I’m Karenni, I’m of the Karenni people, one of the ethnic groups in Burma, and I would like to talk to you about my homeland. As Karenni, we do have our own identity, we have our own history, and we have our own language, as well as culture. But the thing is that the term “homeland” – well I actually can’t really say that. I cannot say that this village that I was born in is my homeland.
Because of the civil war in Burma we’ve had to flee many times, we’ve had to escape our village, so when we talk about our homeland, we never really know what that means, you know?
Actually I was born in a village called Na On, this means, small farm. So I was born there but was only there for a year, because of the Burmese civil war. Battles frequently took place around our village. So my parents have told me, that one time a Burmese soldier came to our village and tried to fight, tried to burn down our village, so we had to escape and flee into the jungle because of that.
It happened like that many times that when we fled… Na On is located in Karenni state, which is really close to the border between Thailand and Burma. So when that Burmese soldier came to our village we escaped and then moved to the border, we lived there for a while, just four or five months and then when the Burmese [battle line moved] back we also went back to our village. So the location always used to change. The trees would grow and it became like a jungle again and then we had to clean up again before living there for probably one or two years before having to escape again.
Finally in around 1985 we moved to the Thai side of the line, we crossed the border and moved to another village for a longer time than the other places we had lived. Na On was located on the Thai side at that time, and there we set up a great culture and we thought that this was our village, but it wasn’t because of the Thai authorities. They came to the village and tried to force us to [leave] the village again. So we had to flee back to the Burmese side, to Karenni state and then we lived around that area there, in a small village. Then the Burmese military also forced us to leave! So finally we didn’t have a choice, and had to [get together] with the other Karenni people who were also refugees and then had to cross the border again.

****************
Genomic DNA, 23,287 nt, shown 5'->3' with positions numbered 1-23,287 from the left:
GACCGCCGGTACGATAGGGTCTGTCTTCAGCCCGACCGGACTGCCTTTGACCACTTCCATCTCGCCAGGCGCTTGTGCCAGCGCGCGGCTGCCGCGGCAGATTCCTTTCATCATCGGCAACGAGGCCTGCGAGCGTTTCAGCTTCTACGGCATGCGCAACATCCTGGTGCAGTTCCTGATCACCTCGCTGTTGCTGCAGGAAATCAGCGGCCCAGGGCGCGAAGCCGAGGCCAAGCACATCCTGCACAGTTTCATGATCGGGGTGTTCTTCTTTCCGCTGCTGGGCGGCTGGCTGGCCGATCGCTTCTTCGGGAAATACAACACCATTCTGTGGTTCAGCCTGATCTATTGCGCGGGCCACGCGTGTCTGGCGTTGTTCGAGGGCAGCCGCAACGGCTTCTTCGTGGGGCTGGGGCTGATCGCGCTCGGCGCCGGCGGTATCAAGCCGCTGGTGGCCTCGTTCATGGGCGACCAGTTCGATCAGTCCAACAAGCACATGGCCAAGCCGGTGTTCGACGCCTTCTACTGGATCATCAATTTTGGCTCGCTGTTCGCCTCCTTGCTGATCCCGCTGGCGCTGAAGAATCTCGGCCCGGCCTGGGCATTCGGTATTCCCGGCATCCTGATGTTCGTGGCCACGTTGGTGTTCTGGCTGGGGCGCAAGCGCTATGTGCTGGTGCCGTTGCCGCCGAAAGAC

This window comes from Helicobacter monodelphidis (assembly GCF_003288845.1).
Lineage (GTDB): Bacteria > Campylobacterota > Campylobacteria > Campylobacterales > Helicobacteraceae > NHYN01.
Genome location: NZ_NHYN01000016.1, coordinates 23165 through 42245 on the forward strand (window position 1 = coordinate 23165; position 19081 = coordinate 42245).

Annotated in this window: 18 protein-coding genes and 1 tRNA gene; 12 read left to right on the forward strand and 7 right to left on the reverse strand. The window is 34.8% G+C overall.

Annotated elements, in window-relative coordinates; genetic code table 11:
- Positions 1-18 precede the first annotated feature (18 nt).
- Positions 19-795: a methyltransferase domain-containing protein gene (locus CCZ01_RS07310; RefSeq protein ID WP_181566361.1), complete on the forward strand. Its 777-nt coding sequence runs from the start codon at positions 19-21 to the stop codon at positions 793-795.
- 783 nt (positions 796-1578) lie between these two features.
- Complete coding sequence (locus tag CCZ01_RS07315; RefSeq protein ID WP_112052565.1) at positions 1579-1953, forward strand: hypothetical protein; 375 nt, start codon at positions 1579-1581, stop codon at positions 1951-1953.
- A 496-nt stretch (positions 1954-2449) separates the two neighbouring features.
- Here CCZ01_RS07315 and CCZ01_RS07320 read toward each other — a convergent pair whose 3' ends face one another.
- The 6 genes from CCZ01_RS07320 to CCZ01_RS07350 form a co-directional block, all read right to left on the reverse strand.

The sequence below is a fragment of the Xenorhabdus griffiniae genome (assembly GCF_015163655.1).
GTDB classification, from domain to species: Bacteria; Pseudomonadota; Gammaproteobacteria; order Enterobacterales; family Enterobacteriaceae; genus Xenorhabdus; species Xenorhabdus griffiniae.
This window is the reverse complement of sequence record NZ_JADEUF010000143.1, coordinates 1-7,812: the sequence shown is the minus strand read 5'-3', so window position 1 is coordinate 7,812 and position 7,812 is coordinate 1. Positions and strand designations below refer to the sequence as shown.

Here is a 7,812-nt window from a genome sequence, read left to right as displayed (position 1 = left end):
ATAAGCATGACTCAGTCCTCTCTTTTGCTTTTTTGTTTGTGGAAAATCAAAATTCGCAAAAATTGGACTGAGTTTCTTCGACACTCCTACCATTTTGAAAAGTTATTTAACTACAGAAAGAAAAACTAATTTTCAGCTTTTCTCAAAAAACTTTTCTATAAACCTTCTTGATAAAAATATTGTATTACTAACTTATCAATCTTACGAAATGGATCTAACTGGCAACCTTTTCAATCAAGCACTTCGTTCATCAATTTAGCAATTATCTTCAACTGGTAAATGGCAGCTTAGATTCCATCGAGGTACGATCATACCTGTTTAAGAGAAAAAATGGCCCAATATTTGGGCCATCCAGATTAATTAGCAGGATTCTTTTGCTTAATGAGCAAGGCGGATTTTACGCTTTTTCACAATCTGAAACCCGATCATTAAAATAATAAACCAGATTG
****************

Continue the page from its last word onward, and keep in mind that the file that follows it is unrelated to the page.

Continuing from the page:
Our Karenni leaders had to negotiate with the Thai authorities, which ended up with us moving into [a refugee] camp in around 1995, so our lives changed a lot.
When I was young I really wanted to regularly attend school, but I never got the chance. For us that’s normal, we never knew about our future. Actually we really would have liked to study but we didn’t have the chance.
So when we were living in the camp we were assisted or supported by the many NGOs, until then I had been living in a big family. So at that time my father was a tribal member there and he had to cross the Thai checkpoint at many points on the border. Unfortunately one day he was arrested by the Thai police because that time his partner crossed the checkpoint with a weapon, a gun.
A gun and a bomb, actually his friend hid it under the car but my father didn’t know about that, and when he went across the checkpoint the police found it. So everyone in the car was sent to jail.
They stayed in prison for many months, six months in the end. But my father doesn’t speak the Thai language, so he couldn’t explain that the weapons were not his. But he was arrested anyway and he felt like this was as a result of the civil war and of the political problems in our homeland. He knows that the language barrier is a big obstacle to living in another country. So he decided that I, as his son, had to study in a Thai school so that in the future I wouldn’t have a problem like he did, so I studied for two years: primary school and nursery I think. And then when we lived in the camp he decided that I had to study in Thai. I studied and finished up to high school, at Thai high school.
But my story of being at Thai school is sometimes a bit sad and sometimes a bit happy because I, as a Karenni, I do have my own identity, I do have a different language and also my own story, my background is different from the local people in here in Thailand. When I first started at Thai school I didn’t know any Thai, only my local language. And not only local people but some teachers just used to discriminate against us because we were a different ethnicity and we are a minority as well, so they tried to marginalize us from the local people. So, at that time we did have some friends who were Karenni and we used to speak in our own language, but the teachers didn’t like that! They said, “You can’t speak your language in this school, you have to speak in Thai and you have to follow us.”
We are Christian, most of my friends and I are Roman Catholic. But at that time the teacher and also the local Thai people tried to force us to believe in Buddhism. They said you should practice as Buddhists, and at school we couldn’t pray, before dinner we wanted to pray, thanks to god or something like that, but they said you shouldn’t do that, that you should speak in Thai and you should practice the Buddhist religion.